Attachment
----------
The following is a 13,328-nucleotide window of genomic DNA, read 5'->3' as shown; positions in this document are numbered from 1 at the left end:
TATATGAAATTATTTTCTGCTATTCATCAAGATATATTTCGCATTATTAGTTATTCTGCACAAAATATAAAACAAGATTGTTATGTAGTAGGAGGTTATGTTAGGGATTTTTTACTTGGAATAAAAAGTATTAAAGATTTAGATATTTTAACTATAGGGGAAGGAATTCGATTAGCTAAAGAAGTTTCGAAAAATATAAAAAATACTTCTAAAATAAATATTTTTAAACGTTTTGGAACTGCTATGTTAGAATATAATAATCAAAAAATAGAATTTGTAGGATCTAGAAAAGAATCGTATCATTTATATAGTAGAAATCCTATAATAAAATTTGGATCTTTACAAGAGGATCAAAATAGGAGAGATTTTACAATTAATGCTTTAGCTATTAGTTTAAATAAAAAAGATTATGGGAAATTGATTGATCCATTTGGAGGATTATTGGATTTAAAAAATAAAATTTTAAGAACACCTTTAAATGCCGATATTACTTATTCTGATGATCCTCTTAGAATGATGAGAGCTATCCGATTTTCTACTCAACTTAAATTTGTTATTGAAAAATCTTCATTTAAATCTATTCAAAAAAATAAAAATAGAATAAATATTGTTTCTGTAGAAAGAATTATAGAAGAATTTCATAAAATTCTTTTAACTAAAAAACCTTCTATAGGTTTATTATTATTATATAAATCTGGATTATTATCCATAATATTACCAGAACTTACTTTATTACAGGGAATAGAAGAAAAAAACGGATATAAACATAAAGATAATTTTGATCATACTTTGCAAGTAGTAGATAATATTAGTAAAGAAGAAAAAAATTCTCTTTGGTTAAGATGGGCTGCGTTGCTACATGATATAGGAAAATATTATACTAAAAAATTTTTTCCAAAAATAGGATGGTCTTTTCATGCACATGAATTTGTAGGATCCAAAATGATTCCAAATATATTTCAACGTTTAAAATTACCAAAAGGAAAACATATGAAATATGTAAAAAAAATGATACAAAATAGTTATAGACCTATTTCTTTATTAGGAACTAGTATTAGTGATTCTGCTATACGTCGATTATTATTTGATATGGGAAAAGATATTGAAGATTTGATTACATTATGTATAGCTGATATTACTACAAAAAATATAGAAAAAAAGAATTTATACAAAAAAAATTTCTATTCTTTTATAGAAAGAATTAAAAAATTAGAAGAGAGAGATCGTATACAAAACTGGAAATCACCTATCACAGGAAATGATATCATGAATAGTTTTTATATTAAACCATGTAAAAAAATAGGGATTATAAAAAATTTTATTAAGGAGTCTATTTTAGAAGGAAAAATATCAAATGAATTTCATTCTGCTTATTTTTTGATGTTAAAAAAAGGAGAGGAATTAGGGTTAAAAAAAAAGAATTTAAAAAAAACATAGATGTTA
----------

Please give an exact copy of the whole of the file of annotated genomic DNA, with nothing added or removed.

The following is a 13,328-nucleotide window of genomic DNA, read 5'->3' as shown; positions in this document are numbered from 1 at the left end:
TATATGAAATTATTTTCTGCTATTCATCAAGATATATTTCGCATTATTAGTTATTCTGCACAAAATATAAAACAAGATTGTTATGTAGTAGGAGGTTATGTTAGGGATTTTTTACTTGGAATAAAAAGTATTAAAGATTTAGATATTTTAACTATAGGGGAAGGAATTCGATTAGCTAAAGAAGTTTCGAAAAATATAAAAAATACTTCTAAAATAAATATTTTTAAACGTTTTGGAACTGCTATGTTAGAATATAATAATCAAAAAATAGAATTTGTAGGATCTAGAAAAGAATCGTATCATTTATATAGTAGAAATCCTATAATAAAATTTGGATCTTTACAAGAGGATCAAAATAGGAGAGATTTTACAATTAATGCTTTAGCTATTAGTTTAAATAAAAAAGATTATGGGAAATTGATTGATCCATTTGGAGGATTATTGGATTTAAAAAATAAAATTTTAAGAACACCTTTAAATGCCGATATTACTTATTCTGATGATCCTCTTAGAATGATGAGAGCTATCCGATTTTCTACTCAACTTAAATTTGTTATTGAAAAATCTTCATTTAAATCTATTCAAAAAAATAAAAATAGAATAAATATTGTTTCTGTAGAAAGAATTATAGAAGAATTTCATAAAATTCTTTTAACTAAAAAACCTTCTATAGGTTTATTATTATTATATAAATCTGGATTATTATCCATAATATTACCAGAACTTACTTTATTACAGGGAATAGAAGAAAAAAACGGATATAAACATAAAGATAATTTTGATCATACTTTGCAAGTAGTAGATAATATTAGTAAAGAAGAAAAAAATTCTCTTTGGTTAAGATGGGCTGCGTTGCTACATGATATAGGAAAATATTATACTAAAAAATTTTTTCCAAAAATAGGATGGTCTTTTCATGCACATGAATTTGTAGGATCCAAAATGATTCCAAATATATTTCAACGTTTAAAATTACCAAAAGGAAAACATATGAAATATGTAAAAAAAATGATACAAAATAGTTATAGACCTATTTCTTTATTAGGAACTAGTATTAGTGATTCTGCTATACGTCGATTATTATTTGATATGGGAAAAGATATTGAAGATTTGATTACATTATGTATAGCTGATATTACTACAAAAAATATAGAAAAAAAGAATTTATACAAAAAAAATTTCTATTCTTTTATAGAAAGAATTAAAAAATTAGAAGAGAGAGATCGTATACAAAACTGGAAATCACCTATCACAGGAAATGATATCATGAATAGTTTTTATATTAAACCATGTAAAAAAATAGGGATTATAAAAAATTTTATTAAGGAGTCTATTTTAGAAGGAAAAATATCAAATGAATTTCATTCTGCTTATTTTTTGATGTTAAAAAAAGGAGAGGAATTAGGGTTAAAAAAAAAGAATTTAAAAAAAACATAGATGTTA